Advent of Code


--- Day 18: Like a Rogue ---

As you enter this room, you hear a loud click! Some of the tiles in the floor here seem to be pressure plates for traps, and the trap you just triggered has run out of... whatever it tried to do to you. You doubt you'll be so lucky next time.

Upon closer examination, the traps and safe tiles in this room seem to follow a pattern. The tiles are arranged into rows that are all the same width; you take note of the safe tiles (.) and traps (^) in the first row (your puzzle input).

The type of tile (trapped or safe) in each row is based on the types of the tiles in the same position, and to either side of that position, in the previous row. (If either side is off either end of the row, it counts as "safe" because there isn't a trap embedded in the wall.)

For example, suppose you know the first row (with tiles marked by letters) and want to determine the next row (with tiles marked by numbers):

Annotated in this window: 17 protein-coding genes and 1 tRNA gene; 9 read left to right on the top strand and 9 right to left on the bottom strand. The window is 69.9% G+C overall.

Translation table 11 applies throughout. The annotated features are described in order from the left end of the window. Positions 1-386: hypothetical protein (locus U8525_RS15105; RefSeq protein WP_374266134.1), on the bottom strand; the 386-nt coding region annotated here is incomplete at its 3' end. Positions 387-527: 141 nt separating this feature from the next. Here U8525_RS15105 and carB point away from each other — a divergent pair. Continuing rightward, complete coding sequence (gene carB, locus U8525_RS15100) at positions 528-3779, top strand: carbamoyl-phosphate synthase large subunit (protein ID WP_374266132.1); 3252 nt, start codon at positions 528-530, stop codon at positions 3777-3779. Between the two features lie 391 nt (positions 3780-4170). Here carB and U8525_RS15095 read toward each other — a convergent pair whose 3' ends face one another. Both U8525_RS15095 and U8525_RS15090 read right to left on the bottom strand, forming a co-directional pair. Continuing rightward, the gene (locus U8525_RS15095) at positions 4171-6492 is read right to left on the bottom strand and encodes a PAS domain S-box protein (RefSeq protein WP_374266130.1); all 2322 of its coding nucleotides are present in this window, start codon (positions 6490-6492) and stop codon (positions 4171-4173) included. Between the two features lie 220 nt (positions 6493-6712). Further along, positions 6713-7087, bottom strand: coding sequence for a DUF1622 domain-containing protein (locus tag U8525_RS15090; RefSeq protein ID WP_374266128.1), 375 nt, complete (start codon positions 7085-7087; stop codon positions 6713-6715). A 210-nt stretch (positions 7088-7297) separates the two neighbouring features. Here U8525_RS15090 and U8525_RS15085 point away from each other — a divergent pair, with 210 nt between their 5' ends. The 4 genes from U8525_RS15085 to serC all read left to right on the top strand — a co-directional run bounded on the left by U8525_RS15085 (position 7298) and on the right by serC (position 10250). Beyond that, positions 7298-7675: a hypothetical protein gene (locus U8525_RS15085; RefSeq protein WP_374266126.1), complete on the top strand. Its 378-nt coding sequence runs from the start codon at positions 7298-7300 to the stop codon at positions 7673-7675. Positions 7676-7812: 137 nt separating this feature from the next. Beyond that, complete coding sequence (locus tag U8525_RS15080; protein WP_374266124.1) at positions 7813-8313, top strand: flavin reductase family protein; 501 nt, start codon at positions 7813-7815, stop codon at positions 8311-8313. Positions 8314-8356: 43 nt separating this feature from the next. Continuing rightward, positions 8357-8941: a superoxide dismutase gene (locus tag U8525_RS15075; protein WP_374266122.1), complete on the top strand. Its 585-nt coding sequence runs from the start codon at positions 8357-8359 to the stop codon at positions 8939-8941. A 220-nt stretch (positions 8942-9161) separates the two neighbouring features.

The type of tile 2 is based on the types of tiles A, B, and C; the type of tile 5 is based on tiles D, E, and an imaginary "safe" tile. Let's call these three tiles from the previous row the left, center, and right tiles, respectively. Then, a new tile is a trap only in one of the following situations:

In any other situation, the new tile is safe.

Then, starting with the row ..^^., you can determine the next row by applying those rules to each new tile:

After these steps, we now know the next row of tiles in the room: .^^^^. Then, we continue on to the next row, using the same rules, and get ^^..^. After determining two new rows, our map looks like this:


Here's a larger example with ten tiles per row and ten rows:


In ten rows, this larger example has 38 safe tiles.

Starting with the map in your puzzle input, in a total of 40 rows (including the starting row), how many safe tiles are there?

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